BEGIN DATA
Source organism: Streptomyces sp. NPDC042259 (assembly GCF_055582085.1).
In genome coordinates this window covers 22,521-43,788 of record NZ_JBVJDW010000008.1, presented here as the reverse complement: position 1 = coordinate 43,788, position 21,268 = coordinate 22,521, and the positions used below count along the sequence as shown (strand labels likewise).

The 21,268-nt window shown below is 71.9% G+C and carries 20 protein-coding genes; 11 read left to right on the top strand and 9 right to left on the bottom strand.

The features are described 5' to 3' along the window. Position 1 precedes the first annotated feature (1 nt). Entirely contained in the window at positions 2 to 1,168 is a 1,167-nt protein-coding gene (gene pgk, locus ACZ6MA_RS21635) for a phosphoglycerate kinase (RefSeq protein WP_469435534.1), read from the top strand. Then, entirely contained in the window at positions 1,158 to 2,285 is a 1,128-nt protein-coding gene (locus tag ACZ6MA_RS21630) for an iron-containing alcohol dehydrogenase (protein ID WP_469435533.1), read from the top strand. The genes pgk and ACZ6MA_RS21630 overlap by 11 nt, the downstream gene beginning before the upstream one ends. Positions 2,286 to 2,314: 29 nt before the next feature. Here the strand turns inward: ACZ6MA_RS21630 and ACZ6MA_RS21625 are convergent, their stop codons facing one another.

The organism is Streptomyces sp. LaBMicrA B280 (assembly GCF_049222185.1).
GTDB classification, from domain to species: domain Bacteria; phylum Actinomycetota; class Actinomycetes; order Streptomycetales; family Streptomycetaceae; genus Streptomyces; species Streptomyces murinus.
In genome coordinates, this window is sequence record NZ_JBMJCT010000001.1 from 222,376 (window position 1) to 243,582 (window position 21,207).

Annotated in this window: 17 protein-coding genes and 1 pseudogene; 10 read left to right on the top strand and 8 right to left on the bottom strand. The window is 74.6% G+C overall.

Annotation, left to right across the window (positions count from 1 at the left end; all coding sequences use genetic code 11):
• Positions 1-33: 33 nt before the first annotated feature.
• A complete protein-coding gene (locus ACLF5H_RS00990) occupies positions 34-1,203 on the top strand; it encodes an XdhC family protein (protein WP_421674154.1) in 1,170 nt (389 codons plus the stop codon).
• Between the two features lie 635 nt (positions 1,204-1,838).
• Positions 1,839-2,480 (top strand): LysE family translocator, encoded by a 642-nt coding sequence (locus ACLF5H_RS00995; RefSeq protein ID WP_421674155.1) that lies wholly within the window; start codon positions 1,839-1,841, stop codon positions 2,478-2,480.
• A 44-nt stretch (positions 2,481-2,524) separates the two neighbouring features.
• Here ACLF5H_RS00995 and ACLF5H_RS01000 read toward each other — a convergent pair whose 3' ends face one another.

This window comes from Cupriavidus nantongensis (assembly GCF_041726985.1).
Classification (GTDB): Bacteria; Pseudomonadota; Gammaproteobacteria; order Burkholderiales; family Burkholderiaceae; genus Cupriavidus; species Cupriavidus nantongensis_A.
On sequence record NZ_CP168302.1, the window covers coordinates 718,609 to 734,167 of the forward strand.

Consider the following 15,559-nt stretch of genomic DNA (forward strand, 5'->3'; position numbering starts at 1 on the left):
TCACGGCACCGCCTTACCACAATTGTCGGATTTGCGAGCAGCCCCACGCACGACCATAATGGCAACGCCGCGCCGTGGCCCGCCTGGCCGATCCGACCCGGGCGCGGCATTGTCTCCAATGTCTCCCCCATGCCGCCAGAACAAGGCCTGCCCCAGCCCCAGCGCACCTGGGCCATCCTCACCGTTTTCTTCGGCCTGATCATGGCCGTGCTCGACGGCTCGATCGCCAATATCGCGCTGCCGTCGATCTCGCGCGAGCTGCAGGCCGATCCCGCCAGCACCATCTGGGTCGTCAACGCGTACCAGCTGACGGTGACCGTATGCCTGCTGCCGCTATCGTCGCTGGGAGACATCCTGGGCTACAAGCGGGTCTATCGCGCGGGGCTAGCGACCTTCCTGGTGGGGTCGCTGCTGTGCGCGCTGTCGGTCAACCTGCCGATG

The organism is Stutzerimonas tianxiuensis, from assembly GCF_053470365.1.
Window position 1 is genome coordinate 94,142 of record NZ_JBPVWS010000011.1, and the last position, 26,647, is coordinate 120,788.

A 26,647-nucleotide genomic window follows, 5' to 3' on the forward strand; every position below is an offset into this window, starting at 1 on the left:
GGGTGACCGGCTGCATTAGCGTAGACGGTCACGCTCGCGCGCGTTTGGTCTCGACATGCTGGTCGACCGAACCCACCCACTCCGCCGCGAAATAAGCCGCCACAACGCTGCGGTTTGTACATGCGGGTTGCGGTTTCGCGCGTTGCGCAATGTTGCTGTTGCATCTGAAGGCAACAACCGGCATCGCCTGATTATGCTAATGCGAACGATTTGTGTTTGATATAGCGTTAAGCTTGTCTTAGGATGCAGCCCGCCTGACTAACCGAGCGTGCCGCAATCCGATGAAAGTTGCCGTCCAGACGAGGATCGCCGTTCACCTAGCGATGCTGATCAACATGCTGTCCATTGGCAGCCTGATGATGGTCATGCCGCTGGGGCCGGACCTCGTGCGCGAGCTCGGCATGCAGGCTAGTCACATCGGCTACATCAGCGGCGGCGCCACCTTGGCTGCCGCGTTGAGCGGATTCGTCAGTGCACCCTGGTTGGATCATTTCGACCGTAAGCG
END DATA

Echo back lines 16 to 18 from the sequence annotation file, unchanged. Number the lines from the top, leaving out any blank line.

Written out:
This window comes from Cupriavidus nantongensis (assembly GCF_041726985.1).
Classification (GTDB): Bacteria; Pseudomonadota; Gammaproteobacteria; order Burkholderiales; family Burkholderiaceae; genus Cupriavidus; species Cupriavidus nantongensis_A.
On sequence record NZ_CP168302.1, the window covers coordinates 718,609 to 734,167 of the forward strand.